Many parents unknowingly make holidays such as Christmas and birthdays a stressful time for themselves and their children. Giving too much can confuse a child.
It teaches a child to expect too much in the future and dulls their ability to appreciate the "little but important" things in life. Remember in the movie, "Mrs. Doubtfire," how Robin Williams brings in a petting zoo for his son's birthday, and makes his wife's contribution of a cake and a basketball look pretty puny? A nine-year-old who demands a motorcycle has probably exhausted all the appropriate toys for his age in earlier years and has nothing left to look forward to. If giving and demanding too much is a family pattern, it is not too late to rediscover some gifts that can not be overdone.
When my niece died from a sudden illness, I didn't regret that I didn't spend more money on her. I regretted that we didn't have more fun memories. A lasting gift to anyone we love would be to share more of our lives with them so that we have a reservoir of good memories that bind us together.
Making presents and giving gifts of service coupon books put some heart and soul into giving, no matter what the occasion. One of my daughters describes her best Christmas as one of "low fundage," where we decided to make or recycle gifts. She wrote and recorded a song for her dad that she now has on a CD. That kind of giving created lasting memories for all of us.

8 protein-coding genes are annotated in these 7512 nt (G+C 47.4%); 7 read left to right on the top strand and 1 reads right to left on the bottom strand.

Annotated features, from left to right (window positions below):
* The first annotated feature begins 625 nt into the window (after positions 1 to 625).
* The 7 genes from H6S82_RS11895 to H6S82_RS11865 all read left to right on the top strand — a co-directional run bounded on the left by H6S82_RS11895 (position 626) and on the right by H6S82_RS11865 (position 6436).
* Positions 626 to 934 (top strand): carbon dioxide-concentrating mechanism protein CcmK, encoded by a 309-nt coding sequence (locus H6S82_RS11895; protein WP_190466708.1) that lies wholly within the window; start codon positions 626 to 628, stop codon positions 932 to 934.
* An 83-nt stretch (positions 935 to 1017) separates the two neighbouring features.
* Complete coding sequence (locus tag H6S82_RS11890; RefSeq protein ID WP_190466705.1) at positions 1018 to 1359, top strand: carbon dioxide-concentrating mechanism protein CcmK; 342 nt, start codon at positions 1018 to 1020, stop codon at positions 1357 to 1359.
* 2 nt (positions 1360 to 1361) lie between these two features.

The late William Glasser, a well-known psychiatrist, says that we do too much to kids and for kids and not enough with kids. Sometimes we try to compensate with things for the time we do not spend with our kids. They probably won't turn away a stereo they've been wanting, but if there is a void in their life, it won't be filled by a material possession. Committing to play more games, take more trips, and have more talks with your child will affect your relationship for life.
A wonderful gift a parent or adult could give is to be a life-long student of parenting. There are so many opportunities available to learn how to communicate with children, to effectively discipline and build self-esteem. Being a biological parent doesn't equip us with parenting skills. If having good relationships and raising healthy kids is important, some time for learning needs to be a priority.
I am not advocating present-less special days. There are definitely times for giving and receiving, and I have great fun doing both. I am suggesting that we moderate the material things so that our kids don't lose the ability to enjoy. Most of the very basic things kids need to be happy and secure cannot be bought. It's not too late to change some patterns, and put more love, time, memory-making, and learning into your giving.
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